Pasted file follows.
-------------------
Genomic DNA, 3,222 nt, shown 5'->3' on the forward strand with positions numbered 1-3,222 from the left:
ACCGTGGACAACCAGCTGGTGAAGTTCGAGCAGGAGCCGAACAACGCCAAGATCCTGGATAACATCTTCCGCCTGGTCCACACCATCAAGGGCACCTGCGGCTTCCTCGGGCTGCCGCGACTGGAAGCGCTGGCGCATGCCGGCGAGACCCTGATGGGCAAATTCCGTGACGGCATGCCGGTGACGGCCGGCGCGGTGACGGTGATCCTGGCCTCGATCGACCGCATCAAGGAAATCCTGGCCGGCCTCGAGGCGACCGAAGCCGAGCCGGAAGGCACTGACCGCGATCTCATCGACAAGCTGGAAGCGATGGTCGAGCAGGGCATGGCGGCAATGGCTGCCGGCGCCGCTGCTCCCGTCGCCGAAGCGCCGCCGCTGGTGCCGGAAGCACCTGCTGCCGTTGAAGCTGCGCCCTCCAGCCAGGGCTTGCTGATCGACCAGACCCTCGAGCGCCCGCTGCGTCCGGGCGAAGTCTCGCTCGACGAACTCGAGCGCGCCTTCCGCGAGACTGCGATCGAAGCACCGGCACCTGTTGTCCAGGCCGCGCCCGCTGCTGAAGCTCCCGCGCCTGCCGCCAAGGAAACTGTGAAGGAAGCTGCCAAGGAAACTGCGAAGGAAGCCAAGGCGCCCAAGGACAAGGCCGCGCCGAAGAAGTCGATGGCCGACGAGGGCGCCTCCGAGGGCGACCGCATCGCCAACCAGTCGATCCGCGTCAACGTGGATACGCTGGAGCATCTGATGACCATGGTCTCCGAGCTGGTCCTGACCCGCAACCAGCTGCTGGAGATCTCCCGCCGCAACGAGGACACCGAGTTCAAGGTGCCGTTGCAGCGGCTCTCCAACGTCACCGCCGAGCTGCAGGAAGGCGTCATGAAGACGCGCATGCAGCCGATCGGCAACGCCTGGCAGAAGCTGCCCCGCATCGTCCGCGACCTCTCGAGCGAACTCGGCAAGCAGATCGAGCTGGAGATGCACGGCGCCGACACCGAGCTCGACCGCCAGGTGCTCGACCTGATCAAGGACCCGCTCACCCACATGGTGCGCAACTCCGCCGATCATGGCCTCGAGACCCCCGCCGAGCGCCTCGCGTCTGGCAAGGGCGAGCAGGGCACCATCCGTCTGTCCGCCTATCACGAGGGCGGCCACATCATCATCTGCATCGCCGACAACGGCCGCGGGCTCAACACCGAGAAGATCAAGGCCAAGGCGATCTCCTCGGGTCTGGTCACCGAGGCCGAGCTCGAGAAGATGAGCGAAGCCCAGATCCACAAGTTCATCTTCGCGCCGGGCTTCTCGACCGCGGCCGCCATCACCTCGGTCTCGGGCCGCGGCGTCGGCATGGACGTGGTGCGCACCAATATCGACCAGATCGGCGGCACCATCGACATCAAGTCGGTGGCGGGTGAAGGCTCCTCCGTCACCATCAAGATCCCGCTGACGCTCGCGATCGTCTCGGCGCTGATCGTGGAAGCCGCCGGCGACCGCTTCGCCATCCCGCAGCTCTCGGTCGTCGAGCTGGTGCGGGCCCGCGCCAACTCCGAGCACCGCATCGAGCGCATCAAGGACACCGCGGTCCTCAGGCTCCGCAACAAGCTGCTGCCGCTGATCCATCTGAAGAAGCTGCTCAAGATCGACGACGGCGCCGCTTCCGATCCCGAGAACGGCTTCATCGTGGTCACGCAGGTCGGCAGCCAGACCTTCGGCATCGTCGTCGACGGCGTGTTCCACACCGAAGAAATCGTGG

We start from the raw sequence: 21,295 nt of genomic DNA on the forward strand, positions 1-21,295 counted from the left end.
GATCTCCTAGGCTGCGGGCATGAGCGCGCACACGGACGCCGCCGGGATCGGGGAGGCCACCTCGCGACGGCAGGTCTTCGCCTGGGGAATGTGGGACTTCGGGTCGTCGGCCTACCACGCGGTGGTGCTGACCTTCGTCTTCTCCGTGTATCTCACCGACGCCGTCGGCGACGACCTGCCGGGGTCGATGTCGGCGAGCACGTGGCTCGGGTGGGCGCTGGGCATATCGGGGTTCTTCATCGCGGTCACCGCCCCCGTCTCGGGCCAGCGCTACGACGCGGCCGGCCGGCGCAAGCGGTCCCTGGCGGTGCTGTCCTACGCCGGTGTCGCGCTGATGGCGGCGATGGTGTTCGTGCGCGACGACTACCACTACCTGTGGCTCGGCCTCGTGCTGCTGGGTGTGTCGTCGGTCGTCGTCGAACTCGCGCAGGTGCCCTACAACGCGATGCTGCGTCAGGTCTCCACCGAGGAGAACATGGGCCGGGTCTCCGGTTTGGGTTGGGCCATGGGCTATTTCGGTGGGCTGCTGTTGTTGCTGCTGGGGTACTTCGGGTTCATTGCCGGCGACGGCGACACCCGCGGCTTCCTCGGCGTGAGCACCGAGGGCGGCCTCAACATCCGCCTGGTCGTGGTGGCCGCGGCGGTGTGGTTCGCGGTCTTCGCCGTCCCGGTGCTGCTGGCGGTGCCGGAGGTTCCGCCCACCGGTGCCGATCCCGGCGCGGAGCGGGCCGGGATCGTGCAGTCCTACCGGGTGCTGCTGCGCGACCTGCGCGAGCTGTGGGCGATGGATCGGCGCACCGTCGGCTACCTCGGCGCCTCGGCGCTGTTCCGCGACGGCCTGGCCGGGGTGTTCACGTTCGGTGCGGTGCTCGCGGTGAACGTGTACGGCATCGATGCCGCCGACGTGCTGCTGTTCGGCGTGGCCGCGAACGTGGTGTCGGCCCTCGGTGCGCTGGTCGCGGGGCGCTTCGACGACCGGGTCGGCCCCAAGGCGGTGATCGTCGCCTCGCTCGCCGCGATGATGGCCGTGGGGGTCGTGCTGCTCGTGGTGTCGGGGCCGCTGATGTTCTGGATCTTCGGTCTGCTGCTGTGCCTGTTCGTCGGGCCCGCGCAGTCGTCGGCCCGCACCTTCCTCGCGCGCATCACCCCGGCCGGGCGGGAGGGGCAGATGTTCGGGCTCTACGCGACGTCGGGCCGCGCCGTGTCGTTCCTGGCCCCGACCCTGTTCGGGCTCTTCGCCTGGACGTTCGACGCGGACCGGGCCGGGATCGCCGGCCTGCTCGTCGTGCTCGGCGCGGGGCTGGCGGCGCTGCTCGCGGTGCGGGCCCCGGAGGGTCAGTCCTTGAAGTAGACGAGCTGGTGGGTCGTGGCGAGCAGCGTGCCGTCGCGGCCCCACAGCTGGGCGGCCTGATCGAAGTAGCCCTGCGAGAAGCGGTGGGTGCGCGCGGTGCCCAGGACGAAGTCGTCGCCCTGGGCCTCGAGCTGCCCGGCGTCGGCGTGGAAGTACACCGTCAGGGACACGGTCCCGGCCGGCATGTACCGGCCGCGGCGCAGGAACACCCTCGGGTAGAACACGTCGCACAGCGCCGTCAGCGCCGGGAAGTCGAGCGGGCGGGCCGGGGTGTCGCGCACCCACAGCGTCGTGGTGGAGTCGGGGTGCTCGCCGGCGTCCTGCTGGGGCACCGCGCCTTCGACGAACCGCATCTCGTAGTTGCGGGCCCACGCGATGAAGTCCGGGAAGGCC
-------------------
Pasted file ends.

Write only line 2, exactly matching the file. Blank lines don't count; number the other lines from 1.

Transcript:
ACCGTGGACAACCAGCTGGTGAAGTTCGAGCAGGAGCCGAACAACGCCAAGATCCTGGATAACATCTTCCGCCTGGTCCACACCATCAAGGGCACCTGCGGCTTCCTCGGGCTGCCGCGACTGGAAGCGCTGGCGCATGCCGGCGAGACCCTGATGGGCAAATTCCGTGACGGCATGCCGGTGACGGCCGGCGCGGTGACGGTGATCCTGGCCTCGATCGACCGCATCAAGGAAATCCTGGCCGGCCTCGAGGCGACCGAAGCCGAGCCGGAAGGCACTGACCGCGATCTCATCGACAAGCTGGAAGCGATGGTCGAGCAGGGCATGGCGGCAATGGCTGCCGGCGCCGCTGCTCCCGTCGCCGAAGCGCCGCCGCTGGTGCCGGAAGCACCTGCTGCCGTTGAAGCTGCGCCCTCCAGCCAGGGCTTGCTGATCGACCAGACCCTCGAGCGCCCGCTGCGTCCGGGCGAAGTCTCGCTCGACGAACTCGAGCGCGCCTTCCGCGAGACTGCGATCGAAGCACCGGCACCTGTTGTCCAGGCCGCGCCCGCTGCTGAAGCTCCCGCGCCTGCCGCCAAGGAAACTGTGAAGGAAGCTGCCAAGGAAACTGCGAAGGAAGCCAAGGCGCCCAAGGACAAGGCCGCGCCGAAGAAGTCGATGGCCGACGAGGGCGCCTCCGAGGGCGACCGCATCGCCAACCAGTCGATCCGCGTCAACGTGGATACGCTGGAGCATCTGATGACCATGGTCTCCGAGCTGGTCCTGACCCGCAACCAGCTGCTGGAGATCTCCCGCCGCAACGAGGACACCGAGTTCAAGGTGCCGTTGCAGCGGCTCTCCAACGTCACCGCCGAGCTGCAGGAAGGCGTCATGAAGACGCGCATGCAGCCGATCGGCAACGCCTGGCAGAAGCTGCCCCGCATCGTCCGCGACCTCTCGAGCGAACTCGGCAAGCAGATCGAGCTGGAGATGCACGGCGCCGACACCGAGCTCGACCGCCAGGTGCTCGACCTGATCAAGGACCCGCTCACCCACATGGTGCGCAACTCCGCCGATCATGGCCTCGAGACCCCCGCCGAGCGCCTCGCGTCTGGCAAGGGCGAGCAGGGCACCATCCGTCTGTCCGCCTATCACGAGGGCGGCCACATCATCATCTGCATCGCCGACAACGGCCGCGGGCTCAACACCGAGAAGATCAAGGCCAAGGCGATCTCCTCGGGTCTGGTCACCGAGGCCGAGCTCGAGAAGATGAGCGAAGCCCAGATCCACAAGTTCATCTTCGCGCCGGGCTTCTCGACCGCGGCCGCCATCACCTCGGTCTCGGGCCGCGGCGTCGGCATGGACGTGGTGCGCACCAATATCGACCAGATCGGCGGCACCATCGACATCAAGTCGGTGGCGGGTGAAGGCTCCTCCGTCACCATCAAGATCCCGCTGACGCTCGCGATCGTCTCGGCGCTGATCGTGGAAGCCGCCGGCGACCGCTTCGCCATCCCGCAGCTCTCGGTCGTCGAGCTGGTGCGGGCCCGCGCCAACTCCGAGCACCGCATCGAGCGCATCAAGGACACCGCGGTCCTCAGGCTCCGCAACAAGCTGCTGCCGCTGATCCATCTGAAGAAGCTGCTCAAGATCGACGACGGCGCCGCTTCCGATCCCGAGAACGGCTTCATCGTGGTCACGCAGGTCGGCAGCCAGACCTTCGGCATCGTCGTCGACGGCGTGTTCCACACCGAAGAAATCGTGG